Wei-Huan Chueh's "Industrial Housing Collection" (MSAUD IDEO Studio 2023)
Work by Wei-Huan Chueh (MSAUD '23) for Matt Conway and Tucker van Leuwen-Hall's MSAUD IDEO Studio - "LA in Progress". The IDEO Studio is a collaboration between AUD's MSAUD program and the global design company IDEO.
In the 20th century, three prototypical housing types were defined in Los Angeles: Dingbat, Tract, and Bungalow. However, in 2050, these types will no longer satisfy living demands as flooding becomes a daily occurrence. In this future, where the government exercises significant control over societal resources, how can individuals maintain a balance between industrialization and customization to evolve the prototypical housing culture in Los Angeles? How will the residential areas adapt to the shifting cityscape with divided programs and the distribution of products among communities and commercial districts? Facing these challenges, the concept of "customized" emerges as a new approach within industry standards, empowering citizens to adapt to flooding.
This project, The Industrial Housing Collection, is located in the earliest tract housing district in Los Angeles and aims to provide a simple living program. Efficient distribution of resources and products to reduce waste is no longer an option but a direct approach to living. The mixed-use industrial housing collection creates opportunities for efficiency and individuality. This project aims to make everything fit and adapt to multiple functions and circulation while retaining industrialized copy-and-paste construction and providing customization services. This new approach reconsiders how we think about housing, communities, customization, and delivery logistics in the future.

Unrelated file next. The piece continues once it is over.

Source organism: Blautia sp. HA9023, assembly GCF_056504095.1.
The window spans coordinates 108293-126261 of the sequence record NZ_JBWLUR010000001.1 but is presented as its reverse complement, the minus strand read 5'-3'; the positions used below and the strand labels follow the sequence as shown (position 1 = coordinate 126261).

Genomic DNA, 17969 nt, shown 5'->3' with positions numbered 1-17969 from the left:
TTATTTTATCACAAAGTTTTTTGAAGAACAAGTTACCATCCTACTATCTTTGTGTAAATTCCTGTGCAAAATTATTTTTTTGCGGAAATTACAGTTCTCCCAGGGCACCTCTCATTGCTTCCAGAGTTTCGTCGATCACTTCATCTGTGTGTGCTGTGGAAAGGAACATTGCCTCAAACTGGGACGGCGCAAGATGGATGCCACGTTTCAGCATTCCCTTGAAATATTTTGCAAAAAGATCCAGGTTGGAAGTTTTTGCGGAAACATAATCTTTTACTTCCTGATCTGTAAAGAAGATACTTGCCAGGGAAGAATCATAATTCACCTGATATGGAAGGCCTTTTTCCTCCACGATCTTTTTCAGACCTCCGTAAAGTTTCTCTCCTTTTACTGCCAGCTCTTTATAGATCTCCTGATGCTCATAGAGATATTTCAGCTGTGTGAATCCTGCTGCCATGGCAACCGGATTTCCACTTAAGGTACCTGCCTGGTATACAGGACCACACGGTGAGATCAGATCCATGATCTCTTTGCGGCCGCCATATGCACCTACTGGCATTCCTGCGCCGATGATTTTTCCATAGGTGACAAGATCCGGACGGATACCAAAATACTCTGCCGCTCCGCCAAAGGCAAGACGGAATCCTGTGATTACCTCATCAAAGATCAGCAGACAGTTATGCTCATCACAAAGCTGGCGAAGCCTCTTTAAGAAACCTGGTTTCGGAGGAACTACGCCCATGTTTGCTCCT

By establishing standards and ensuring uniformity in housing, with a width of 12 meters, allows for the adoption of a 12 by 12 meters square for easier replication and contrasts with the conventional rectangle. This module is repeated for at least eight floors to accommodate residents moving from the flooding district, including additional non-residential programs. The elevation is white to reflect sunlight in different seasons and weather conditions. The number of units corresponds to the size of the site, with the street, neighborhood, or entrance reflecting the site's contours. The irregular spaces assume the role of main lobbies or management offices.
The second aspect revolves around the system of industrial housing. Individuals can choose from various customizable architectural elements, such as circulation, including stairs, slopes, slides, and windows. Units can select their elements based on spatial privacy needs, changing inhabitants, and circulation patterns. Lastly, commercial programs, such as marketplaces, goods customization studios, and trading spaces, provide alternative outposts to historic retail commercial programs focusing solely on buying and selling behaviors. These new spaces support product delivery, fixing, customizing, and reselling, bridging different programs.
Completing the Industrial Housing Collection in Plan B marks a transformation in Los Angeles. The city's landscape has been reshaped, blending standardized dimensions with unique configurations. The distinctive shapes of these homes serve as landmarks, guiding residents and visitors alike. The project is an experiment to implement a strategy on standards, adjustable unit modules, architectural elements, and a custom circulation system, allowing residents to personalize their movements. Overall, it embodies a future where the power of industry and the essence of personalized living coexist, adapting to the dynamic world in 2050.
|Tucker van Leuwen-Hall, Matt Conway|
|Building Typologies, Material Assembly|
- Wei-Huan Chueh's "Industrial Housing Collection" Model